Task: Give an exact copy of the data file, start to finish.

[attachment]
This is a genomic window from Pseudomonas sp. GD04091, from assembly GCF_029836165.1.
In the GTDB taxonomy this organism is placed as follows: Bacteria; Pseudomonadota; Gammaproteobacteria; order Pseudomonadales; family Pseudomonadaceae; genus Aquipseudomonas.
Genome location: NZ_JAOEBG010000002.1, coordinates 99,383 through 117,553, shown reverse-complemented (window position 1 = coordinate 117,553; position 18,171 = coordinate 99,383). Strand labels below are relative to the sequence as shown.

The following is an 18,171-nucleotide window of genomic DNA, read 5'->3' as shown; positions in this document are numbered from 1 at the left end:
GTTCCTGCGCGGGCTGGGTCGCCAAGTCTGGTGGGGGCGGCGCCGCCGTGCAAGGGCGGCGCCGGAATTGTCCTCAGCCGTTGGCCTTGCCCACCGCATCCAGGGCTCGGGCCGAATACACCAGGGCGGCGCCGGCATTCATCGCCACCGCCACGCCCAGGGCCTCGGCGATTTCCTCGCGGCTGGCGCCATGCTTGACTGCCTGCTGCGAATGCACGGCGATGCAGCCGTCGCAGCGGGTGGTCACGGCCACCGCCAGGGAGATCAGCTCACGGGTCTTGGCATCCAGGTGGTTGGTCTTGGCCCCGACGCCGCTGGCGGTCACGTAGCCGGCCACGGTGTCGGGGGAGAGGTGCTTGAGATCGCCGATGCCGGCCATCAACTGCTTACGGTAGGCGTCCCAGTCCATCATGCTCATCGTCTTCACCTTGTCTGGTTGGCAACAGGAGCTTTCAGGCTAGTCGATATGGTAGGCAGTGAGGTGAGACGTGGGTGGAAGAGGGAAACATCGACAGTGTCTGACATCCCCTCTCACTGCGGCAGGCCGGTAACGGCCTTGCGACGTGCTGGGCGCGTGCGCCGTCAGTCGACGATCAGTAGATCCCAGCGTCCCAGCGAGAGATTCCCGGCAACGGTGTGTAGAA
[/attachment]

This is a genomic window from Pseudomonas sp. GD04091, from assembly GCF_029836165.1.
In the GTDB taxonomy this organism is placed as follows: Bacteria; Pseudomonadota; Gammaproteobacteria; order Pseudomonadales; family Pseudomonadaceae; genus Aquipseudomonas.
Genome location: NZ_JAOEBG010000002.1, coordinates 99,383 through 117,553, shown reverse-complemented (window position 1 = coordinate 117,553; position 18,171 = coordinate 99,383). Strand labels below are relative to the sequence as shown.

The following is an 18,171-nucleotide window of genomic DNA, read 5'->3' as shown; positions in this document are numbered from 1 at the left end:
GTTCCTGCGCGGGCTGGGTCGCCAAGTCTGGTGGGGGCGGCGCCGCCGTGCAAGGGCGGCGCCGGAATTGTCCTCAGCCGTTGGCCTTGCCCACCGCATCCAGGGCTCGGGCCGAATACACCAGGGCGGCGCCGGCATTCATCGCCACCGCCACGCCCAGGGCCTCGGCGATTTCCTCGCGGCTGGCGCCATGCTTGACTGCCTGCTGCGAATGCACGGCGATGCAGCCGTCGCAGCGGGTGGTCACGGCCACCGCCAGGGAGATCAGCTCACGGGTCTTGGCATCCAGGTGGTTGGTCTTGGCCCCGACGCCGCTGGCGGTCACGTAGCCGGCCACGGTGTCGGGGGAGAGGTGCTTGAGATCGCCGATGCCGGCCATCAACTGCTTACGGTAGGCGTCCCAGTCCATCATGCTCATCGTCTTCACCTTGTCTGGTTGGCAACAGGAGCTTTCAGGCTAGTCGATATGGTAGGCAGTGAGGTGAGACGTGGGTGGAAGAGGGAAACATCGACAGTGTCTGACATCCCCTCTCACTGCGGCAGGCCGGTAACGGCCTTGCGACGTGCTGGGCGCGTGCGCCGTCAGTCGACGATCAGTAGATCCCAGCGTCCCAGCGAGAGATTCCCGGCAACGGTGTGTAGAA